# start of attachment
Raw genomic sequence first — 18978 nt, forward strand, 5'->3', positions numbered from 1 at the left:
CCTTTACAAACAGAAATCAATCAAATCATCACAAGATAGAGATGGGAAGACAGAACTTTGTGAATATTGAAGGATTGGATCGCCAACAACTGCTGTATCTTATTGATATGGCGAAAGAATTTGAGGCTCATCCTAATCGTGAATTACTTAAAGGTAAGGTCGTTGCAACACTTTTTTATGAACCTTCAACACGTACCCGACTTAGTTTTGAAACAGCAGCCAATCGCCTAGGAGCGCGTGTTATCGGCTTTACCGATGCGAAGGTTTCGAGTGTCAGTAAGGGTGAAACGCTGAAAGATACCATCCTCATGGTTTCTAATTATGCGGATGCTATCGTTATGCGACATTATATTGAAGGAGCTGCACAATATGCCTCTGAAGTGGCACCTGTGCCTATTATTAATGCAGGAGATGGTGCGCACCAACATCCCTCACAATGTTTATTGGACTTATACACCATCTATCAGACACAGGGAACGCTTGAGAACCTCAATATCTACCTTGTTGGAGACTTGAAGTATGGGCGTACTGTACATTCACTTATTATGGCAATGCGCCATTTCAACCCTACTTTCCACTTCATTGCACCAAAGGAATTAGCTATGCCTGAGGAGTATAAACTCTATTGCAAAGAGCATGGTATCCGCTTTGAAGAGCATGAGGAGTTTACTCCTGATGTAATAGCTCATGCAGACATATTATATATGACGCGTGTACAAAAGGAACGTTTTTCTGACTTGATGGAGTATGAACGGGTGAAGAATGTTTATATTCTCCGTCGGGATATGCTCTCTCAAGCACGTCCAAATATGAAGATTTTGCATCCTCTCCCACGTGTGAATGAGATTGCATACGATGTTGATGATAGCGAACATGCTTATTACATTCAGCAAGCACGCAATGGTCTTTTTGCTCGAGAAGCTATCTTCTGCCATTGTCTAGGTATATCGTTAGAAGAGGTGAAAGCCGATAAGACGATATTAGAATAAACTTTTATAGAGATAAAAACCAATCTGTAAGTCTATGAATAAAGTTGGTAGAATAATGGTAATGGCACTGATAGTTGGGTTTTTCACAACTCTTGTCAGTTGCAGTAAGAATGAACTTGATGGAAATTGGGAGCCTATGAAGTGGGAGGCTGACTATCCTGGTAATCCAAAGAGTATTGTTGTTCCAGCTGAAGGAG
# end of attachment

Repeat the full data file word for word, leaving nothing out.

Raw genomic sequence first — 18978 nt, forward strand, 5'->3', positions numbered from 1 at the left:
CCTTTACAAACAGAAATCAATCAAATCATCACAAGATAGAGATGGGAAGACAGAACTTTGTGAATATTGAAGGATTGGATCGCCAACAACTGCTGTATCTTATTGATATGGCGAAAGAATTTGAGGCTCATCCTAATCGTGAATTACTTAAAGGTAAGGTCGTTGCAACACTTTTTTATGAACCTTCAACACGTACCCGACTTAGTTTTGAAACAGCAGCCAATCGCCTAGGAGCGCGTGTTATCGGCTTTACCGATGCGAAGGTTTCGAGTGTCAGTAAGGGTGAAACGCTGAAAGATACCATCCTCATGGTTTCTAATTATGCGGATGCTATCGTTATGCGACATTATATTGAAGGAGCTGCACAATATGCCTCTGAAGTGGCACCTGTGCCTATTATTAATGCAGGAGATGGTGCGCACCAACATCCCTCACAATGTTTATTGGACTTATACACCATCTATCAGACACAGGGAACGCTTGAGAACCTCAATATCTACCTTGTTGGAGACTTGAAGTATGGGCGTACTGTACATTCACTTATTATGGCAATGCGCCATTTCAACCCTACTTTCCACTTCATTGCACCAAAGGAATTAGCTATGCCTGAGGAGTATAAACTCTATTGCAAAGAGCATGGTATCCGCTTTGAAGAGCATGAGGAGTTTACTCCTGATGTAATAGCTCATGCAGACATATTATATATGACGCGTGTACAAAAGGAACGTTTTTCTGACTTGATGGAGTATGAACGGGTGAAGAATGTTTATATTCTCCGTCGGGATATGCTCTCTCAAGCACGTCCAAATATGAAGATTTTGCATCCTCTCCCACGTGTGAATGAGATTGCATACGATGTTGATGATAGCGAACATGCTTATTACATTCAGCAAGCACGCAATGGTCTTTTTGCTCGAGAAGCTATCTTCTGCCATTGTCTAGGTATATCGTTAGAAGAGGTGAAAGCCGATAAGACGATATTAGAATAAACTTTTATAGAGATAAAAACCAATCTGTAAGTCTATGAATAAAGTTGGTAGAATAATGGTAATGGCACTGATAGTTGGGTTTTTCACAACTCTTGTCAGTTGCAGTAAGAATGAACTTGATGGAAATTGGGAGCCTATGAAGTGGGAGGCTGACTATCCTGGTAATCCAAAGAGTATTGTTGTTCCAGCTGAAGGAG